Deromanticizing subalterns or recolonializing anthropology? Denial of indigenous agency and reproduction of northern hegemony in the work of David Stoll

Authors
Citation
J. Gledhill, Deromanticizing subalterns or recolonializing anthropology? Denial of indigenous agency and reproduction of northern hegemony in the work of David Stoll, IDENTITIES, 8(1), 2001, pp. 135-161
Citations number
37
Language
INGLESE
art.tipo
Article
Categorie Soggetti
Sociology & Antropology
Journal title
IDENTITIES-GLOBAL STUDIES IN CULTURE AND POWER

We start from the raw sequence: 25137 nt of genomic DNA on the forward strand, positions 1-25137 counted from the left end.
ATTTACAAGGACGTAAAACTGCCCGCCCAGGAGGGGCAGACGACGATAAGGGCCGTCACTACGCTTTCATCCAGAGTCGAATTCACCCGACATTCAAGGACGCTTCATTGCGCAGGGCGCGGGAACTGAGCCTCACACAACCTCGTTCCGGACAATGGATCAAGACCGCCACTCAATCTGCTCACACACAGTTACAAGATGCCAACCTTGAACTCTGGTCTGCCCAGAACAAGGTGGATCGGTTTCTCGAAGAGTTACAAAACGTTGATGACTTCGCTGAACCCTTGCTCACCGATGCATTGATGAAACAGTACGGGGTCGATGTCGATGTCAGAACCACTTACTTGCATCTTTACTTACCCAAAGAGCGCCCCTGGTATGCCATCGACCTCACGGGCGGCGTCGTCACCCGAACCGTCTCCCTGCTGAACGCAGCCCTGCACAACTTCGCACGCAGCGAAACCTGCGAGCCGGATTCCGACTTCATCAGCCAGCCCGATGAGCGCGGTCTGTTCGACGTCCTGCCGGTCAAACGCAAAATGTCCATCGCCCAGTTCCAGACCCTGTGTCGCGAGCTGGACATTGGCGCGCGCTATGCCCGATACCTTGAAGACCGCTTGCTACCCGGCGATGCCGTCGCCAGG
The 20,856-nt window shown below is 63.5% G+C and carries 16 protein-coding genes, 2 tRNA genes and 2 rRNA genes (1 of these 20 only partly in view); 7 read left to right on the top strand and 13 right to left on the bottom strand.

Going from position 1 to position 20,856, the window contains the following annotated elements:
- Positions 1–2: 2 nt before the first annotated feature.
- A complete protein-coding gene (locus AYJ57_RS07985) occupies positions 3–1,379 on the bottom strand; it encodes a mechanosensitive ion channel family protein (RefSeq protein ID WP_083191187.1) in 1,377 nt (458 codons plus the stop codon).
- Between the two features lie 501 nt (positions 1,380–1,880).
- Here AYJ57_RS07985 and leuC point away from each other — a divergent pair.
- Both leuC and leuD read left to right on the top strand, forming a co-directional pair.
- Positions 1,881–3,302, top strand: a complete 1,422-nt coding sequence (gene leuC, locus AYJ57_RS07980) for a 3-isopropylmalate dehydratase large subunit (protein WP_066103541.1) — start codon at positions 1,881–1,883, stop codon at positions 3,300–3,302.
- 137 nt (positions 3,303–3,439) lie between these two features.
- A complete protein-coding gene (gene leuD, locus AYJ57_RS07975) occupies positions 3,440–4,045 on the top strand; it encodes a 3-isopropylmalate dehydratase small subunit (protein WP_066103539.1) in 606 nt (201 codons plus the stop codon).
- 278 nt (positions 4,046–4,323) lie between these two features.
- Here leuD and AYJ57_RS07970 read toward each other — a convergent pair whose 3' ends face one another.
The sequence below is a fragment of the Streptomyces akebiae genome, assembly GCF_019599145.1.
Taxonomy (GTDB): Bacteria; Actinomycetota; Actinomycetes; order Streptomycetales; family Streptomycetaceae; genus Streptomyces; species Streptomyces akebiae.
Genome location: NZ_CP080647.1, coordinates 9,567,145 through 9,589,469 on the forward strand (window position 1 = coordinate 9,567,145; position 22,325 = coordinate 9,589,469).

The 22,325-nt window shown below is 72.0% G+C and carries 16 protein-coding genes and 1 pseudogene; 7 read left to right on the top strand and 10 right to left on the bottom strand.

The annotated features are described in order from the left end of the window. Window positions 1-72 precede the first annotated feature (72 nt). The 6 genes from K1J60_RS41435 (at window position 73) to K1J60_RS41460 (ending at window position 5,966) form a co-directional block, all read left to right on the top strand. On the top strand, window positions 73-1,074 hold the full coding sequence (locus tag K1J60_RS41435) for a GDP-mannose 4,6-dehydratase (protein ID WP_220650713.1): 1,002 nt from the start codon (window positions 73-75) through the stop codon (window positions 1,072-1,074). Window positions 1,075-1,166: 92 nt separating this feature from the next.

ISSN journal
1070-289X → ACNP
Volume
8
Issue
1
Year of publication
2001
Pages
135 - 161
Database
ISI
SICI code
1070-289X(200103)8:1<135:DSORAD>2.0.ZU;2-V
Abstract
This paper builds on some of the critical points made in the final section of Leigh Binford's discussion. David Stoll's critique of Rigoberta Menchu T um is not simply an attack on the truthfulness of an indigenous woman who h as become a major political figure. Stoll's larger agenda is an assault, no t only on a number of other anthropologists, but on accounts of Latin Ameri can history that honor grassroots strivings for rights and social justice, and on political arguments offered by cultural studies and post-colonial cr iticism. His book resonates with parallel attacks from other, and diverse, quarters, while also embodying a range of vices as an anthropological analy sis (Stoll 1999).